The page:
Adding emphasis to a quotation
If you wish to add emphasis to a quotation, for example by italics, use the words emphasis added, my italics, or italics + your initials after the quotation:
‘Everyone is entitled to all the rights and freedoms set forth in this Declaration, without distinction of any kind …’
A Universal Declaration of Human Rights (emphasis added)
To show that the emphasis was in the original quotation and not added by you, use italics in original or emphasis in the original, for example:
‘It was all very well to say “Drink me”, but the wise little Alice was not going to do that in a hurry.’
Lewis Carroll, Alice’s Adventures in Wonderland (emphasis in the original)
Adding a comment or clarification to a quotation
Use square brackets when you wish to add a comment or clarification within a quotation. For example in Shakespeare’s Sonnet 18:
‘Shall I compare thee [you] to a summer’s day?
Thou art [you are] more lovely and more temperate.’
By convention, square brackets show that the comment or clarification was added by you and not by the original author(s).
Omitting words from a quotation
The ellipsis sign of three dots … is used to show where you have removed text from an original quotation.
For example from the American Declaration of Independence:
‘We hold these truths to be self-evident, that all men are created equal … with certain … rights … among these … life, liberty and the pursuit of happiness.’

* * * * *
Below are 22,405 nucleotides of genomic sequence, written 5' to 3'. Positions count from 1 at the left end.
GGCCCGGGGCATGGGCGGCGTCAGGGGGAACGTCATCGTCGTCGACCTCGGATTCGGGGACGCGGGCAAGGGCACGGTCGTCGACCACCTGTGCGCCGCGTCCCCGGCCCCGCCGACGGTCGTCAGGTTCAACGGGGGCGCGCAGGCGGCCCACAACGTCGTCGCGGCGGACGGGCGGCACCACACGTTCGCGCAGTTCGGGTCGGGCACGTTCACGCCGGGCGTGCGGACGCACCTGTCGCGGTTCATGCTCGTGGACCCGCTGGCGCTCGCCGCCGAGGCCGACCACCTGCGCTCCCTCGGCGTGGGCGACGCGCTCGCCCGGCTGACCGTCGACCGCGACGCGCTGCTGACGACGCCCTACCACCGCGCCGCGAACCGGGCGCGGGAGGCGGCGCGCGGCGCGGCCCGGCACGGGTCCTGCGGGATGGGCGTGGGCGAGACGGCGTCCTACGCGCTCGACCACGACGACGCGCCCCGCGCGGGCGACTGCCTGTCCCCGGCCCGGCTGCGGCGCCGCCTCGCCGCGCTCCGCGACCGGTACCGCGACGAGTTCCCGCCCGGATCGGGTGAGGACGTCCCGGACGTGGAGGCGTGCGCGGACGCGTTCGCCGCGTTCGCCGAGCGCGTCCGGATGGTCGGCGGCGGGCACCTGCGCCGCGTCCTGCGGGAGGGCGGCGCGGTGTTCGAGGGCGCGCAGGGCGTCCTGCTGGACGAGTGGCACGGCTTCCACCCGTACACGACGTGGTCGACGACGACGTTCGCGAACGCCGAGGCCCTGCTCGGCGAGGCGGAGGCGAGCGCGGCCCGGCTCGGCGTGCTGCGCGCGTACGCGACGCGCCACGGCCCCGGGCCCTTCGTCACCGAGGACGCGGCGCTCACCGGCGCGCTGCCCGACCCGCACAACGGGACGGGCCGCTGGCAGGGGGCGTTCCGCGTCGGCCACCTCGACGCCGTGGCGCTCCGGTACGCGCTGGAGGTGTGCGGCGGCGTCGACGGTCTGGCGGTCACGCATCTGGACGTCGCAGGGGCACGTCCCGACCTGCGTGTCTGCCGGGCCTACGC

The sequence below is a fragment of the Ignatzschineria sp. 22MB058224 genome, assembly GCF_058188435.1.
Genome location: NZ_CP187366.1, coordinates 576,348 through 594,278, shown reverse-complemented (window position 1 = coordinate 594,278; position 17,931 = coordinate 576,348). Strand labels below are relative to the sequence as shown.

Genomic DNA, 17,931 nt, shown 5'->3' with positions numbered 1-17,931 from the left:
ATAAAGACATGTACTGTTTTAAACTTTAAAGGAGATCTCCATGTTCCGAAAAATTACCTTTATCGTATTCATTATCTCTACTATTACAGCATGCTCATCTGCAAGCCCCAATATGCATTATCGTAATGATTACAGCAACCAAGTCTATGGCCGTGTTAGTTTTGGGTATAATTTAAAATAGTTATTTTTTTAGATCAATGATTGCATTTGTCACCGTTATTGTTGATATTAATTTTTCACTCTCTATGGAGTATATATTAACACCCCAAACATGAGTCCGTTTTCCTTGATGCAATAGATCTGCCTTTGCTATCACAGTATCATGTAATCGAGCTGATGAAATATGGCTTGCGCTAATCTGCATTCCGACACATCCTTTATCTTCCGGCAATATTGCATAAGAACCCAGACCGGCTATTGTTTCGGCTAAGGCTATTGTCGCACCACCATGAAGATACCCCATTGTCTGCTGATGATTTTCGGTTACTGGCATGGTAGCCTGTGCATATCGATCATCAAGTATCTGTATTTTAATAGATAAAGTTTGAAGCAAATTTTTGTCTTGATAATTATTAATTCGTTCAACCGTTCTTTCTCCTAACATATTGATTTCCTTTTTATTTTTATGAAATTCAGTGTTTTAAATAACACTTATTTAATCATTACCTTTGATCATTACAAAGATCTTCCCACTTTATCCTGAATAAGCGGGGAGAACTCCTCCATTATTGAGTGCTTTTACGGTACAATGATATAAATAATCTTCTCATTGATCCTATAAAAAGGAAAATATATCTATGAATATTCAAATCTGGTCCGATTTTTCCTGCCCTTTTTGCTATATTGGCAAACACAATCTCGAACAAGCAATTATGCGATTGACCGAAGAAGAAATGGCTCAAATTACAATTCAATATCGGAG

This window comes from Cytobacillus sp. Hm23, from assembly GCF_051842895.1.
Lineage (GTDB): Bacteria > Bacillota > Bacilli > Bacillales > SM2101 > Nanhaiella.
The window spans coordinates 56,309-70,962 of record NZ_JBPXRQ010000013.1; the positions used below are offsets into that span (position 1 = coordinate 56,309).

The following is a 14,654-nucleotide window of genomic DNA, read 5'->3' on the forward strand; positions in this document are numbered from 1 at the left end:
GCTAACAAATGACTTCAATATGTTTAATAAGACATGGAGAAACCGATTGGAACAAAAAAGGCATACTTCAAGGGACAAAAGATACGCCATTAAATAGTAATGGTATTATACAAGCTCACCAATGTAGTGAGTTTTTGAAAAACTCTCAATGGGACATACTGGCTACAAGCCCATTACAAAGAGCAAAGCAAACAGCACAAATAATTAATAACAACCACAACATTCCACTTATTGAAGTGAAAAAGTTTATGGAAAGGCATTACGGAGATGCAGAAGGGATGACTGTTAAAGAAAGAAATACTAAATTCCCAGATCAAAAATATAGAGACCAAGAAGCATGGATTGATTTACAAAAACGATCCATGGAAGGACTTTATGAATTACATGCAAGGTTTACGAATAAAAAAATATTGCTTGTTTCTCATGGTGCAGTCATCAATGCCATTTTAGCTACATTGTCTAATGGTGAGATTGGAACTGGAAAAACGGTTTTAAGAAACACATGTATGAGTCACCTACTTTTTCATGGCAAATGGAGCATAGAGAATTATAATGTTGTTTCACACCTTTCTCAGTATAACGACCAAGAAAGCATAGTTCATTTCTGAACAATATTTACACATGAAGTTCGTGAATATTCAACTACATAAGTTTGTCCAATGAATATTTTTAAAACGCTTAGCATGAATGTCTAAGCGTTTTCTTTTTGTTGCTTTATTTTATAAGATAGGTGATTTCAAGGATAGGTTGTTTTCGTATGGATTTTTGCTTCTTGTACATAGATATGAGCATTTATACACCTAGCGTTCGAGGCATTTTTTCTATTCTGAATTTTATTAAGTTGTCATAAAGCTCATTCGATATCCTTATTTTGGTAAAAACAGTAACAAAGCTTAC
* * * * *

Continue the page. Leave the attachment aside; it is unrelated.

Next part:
Be consistent in whether or not you add spaces before and after the ellipsis sign. Some writers use four dots where an omission spans two or more sentences.
The word sic, which means ‘so’ in Latin, is used to show that a questionable word or phrase in a quotation is correctly cited and not an error by you.
‘We hold these truths to be self-evident, that all men [sic] are created equal.’
The manufacturers of the new wonder drug backed up their claims with
‘Noble-Prize-winning research published in the Lancelot’ (sic).
As above, square brackets are used when you add a comment within a quotation.
In university and research writing, beware of overusing etc. when giving examples – it is normally better to be specific rather than truncating ambiguously. Compare the sentences below:
Several such leaders spring to mind, Peter the Great etc.
Several such leaders spring to mind, for example Peter the Great, Nelson Mandela, Gandhi and Aung San Suu Kyi.
Several such leaders spring to mind, for example Peter the Great, Stalin, Hitler and Pol Pot.